HOLY SPIRIT: J. Arnal, La Notion de d'esprit, vol. i., Paris, 1908.
J. G. H. Barry, Meditations on the O,ffice and Work of the Holy Spirit, Milwaukee, 1909.
HOLY WATER: H. Theiler, Holy Water and its Signifwancefor Catholics, New York, 1909.
HOMILETICS: J. Edwards, A Primer of Homiletics, Cincinnati, 1908.
F. Niebergall, Wie predigen wir deco modernen Menschen ? part 1, Untersuchung Off Motive and Quietive, Tdbingen, 1909.
HoNORIus I.: A considerable literature is indicated in the British Museum Catalogue under "Gratry, A. J. A."
HORTON, R. F.: The Triumphant Life, New York, 1909.
How, W. W.: F. D. How, William Walsham How, First Bishop of Wakefield, London, 1909.
HUOUENOTs: J. W. Thompson, The Wars of Religion in France: the Huguenot Catherine de Medici and Philip the Second, 1609 76, New York, 1909.
HUNGARY: W. B. F. Bovill, Hungary and the Hungarians, New York, 1908.
nitz, Geschachte der indischen Litteratur, 2 vols., Leipsic, 1908.
INGRAM, A. F. W.: Lave of the Trinity, London, 1908; Joy in God, ib. 1909.
ADDENDA ET CORRIGENDA
BUTLER: J. G.: d. in Washington, D. C., Aug. 2, 1909.
CHARTERIS, A. H.: d. in Edinburgh Apr. 24, 1908.
DRISCOLL, J. F.: Last line should read, "was editor of The New York Review 1905 08."
DUCEY, T. J.: d. in St. James, L. I., N. Y., Aug. 22, 1909.
DUN%ERs: In 1908 the general conference of the Dunker Church changed its name to Church of the Brethren.
HOLINESS CHURCHES. See MISCELLANEOUS RELIOIoUs BODIES.
HUNT, J.: d. at Otford (19 m. s.w. of London) Apr. 12, 1907.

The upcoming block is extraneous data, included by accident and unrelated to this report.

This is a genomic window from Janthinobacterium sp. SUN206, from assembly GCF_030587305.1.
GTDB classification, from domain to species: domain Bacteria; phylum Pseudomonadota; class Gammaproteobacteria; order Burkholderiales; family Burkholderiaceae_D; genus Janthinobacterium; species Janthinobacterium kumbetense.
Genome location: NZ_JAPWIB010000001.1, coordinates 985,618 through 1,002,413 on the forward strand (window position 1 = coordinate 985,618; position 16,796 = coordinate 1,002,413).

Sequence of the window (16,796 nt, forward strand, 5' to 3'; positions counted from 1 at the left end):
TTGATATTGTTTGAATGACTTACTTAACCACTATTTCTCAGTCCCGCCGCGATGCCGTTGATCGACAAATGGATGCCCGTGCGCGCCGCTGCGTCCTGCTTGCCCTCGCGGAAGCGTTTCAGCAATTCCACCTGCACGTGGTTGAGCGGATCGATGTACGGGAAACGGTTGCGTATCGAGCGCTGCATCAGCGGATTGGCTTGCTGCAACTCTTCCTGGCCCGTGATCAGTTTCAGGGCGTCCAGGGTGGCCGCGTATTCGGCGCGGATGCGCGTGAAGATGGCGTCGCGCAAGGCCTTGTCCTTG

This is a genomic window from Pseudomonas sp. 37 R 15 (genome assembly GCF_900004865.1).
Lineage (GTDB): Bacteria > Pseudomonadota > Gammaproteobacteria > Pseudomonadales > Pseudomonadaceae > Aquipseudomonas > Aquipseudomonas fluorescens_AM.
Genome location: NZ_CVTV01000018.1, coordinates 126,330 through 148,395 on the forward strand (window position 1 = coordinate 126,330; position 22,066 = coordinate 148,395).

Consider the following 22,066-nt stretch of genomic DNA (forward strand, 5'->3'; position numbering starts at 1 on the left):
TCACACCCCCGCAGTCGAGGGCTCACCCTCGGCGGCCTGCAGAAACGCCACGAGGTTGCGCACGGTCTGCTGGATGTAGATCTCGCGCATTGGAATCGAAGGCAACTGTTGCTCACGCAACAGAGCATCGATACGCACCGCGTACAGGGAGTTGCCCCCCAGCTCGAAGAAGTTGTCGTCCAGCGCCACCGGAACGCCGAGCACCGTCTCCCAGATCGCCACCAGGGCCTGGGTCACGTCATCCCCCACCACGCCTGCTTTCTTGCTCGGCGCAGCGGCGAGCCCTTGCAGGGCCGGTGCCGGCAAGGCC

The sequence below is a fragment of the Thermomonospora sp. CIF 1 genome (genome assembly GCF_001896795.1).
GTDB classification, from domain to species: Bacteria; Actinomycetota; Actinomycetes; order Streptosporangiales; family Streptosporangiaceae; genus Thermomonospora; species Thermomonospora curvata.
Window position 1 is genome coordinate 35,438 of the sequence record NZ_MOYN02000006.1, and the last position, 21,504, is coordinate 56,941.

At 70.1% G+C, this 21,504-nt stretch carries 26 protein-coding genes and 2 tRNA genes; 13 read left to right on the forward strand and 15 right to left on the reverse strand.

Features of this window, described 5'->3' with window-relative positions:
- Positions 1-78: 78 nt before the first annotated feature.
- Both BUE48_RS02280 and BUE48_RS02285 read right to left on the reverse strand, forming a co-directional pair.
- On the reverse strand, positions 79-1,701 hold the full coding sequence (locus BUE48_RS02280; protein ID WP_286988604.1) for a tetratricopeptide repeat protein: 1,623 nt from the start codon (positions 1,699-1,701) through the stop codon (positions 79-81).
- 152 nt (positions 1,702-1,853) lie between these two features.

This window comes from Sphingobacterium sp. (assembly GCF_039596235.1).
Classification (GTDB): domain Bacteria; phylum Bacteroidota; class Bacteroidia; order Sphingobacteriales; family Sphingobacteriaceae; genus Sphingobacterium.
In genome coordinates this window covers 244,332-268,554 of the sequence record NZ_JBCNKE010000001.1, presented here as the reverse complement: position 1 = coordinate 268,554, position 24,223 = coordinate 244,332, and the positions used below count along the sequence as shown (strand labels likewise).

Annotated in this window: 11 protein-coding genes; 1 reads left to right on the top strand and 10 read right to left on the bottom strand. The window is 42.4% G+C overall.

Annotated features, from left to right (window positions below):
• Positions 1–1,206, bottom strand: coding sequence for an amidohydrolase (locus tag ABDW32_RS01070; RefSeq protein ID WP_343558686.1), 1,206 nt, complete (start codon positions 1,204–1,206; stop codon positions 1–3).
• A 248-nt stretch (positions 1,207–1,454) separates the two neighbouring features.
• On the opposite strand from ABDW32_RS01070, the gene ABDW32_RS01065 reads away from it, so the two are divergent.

INDEPENDENT CONGREGATIONS. See MISCELLANEOUS RELIGIOUS BODIES.
LIST OF ABBREVIATIONS
Abbreviations in common use or self evident are not included here. For additional information concerning the works listed, see vol. i., pp. viii. xx., and the appropriate articles in the body of the work.
The vowels are transcribed by a, e, i, o, u, without attempt to indicate quantity or quality. Arabic and other Semitic languages are transliterated according to the same system as Hebrew. (reek is written with Roman characters, the common equivalents being used.
KEY TO PRONUNCIATION
When the pronunciation is self evident the titles are not respelled; when by mere division and accentuation it can be shown sufficiently clearly the titles have been divided into syllables, and the accented
a as in sofa a as in not iu as in duration
« <. arm g 1. < < nor c = k ~. « cat
a " " at u " " full' ch " " church
8 " " fare fl " " rule cw = qu as in queen
e « « pen' v " " but dh (th) " " the
« « fate 'D « .~ burn f .< « f cy
i '° " tin ad " ~~ pine g (hard) " " go
f " " machine au " " out H " " loch (Scotch)
o " " obey ei " " oil hw (wh) " " why
u « no iu « o~ few i « a jaw
' In accented syllables only; in unaccented syllables it approximates the sound of a in over. The letter n, with a dot beneath it, indicates the sound of n as in ink. Nasal n (as in French words) is rendered n. I In German and French names a approximates the sound of a in dune.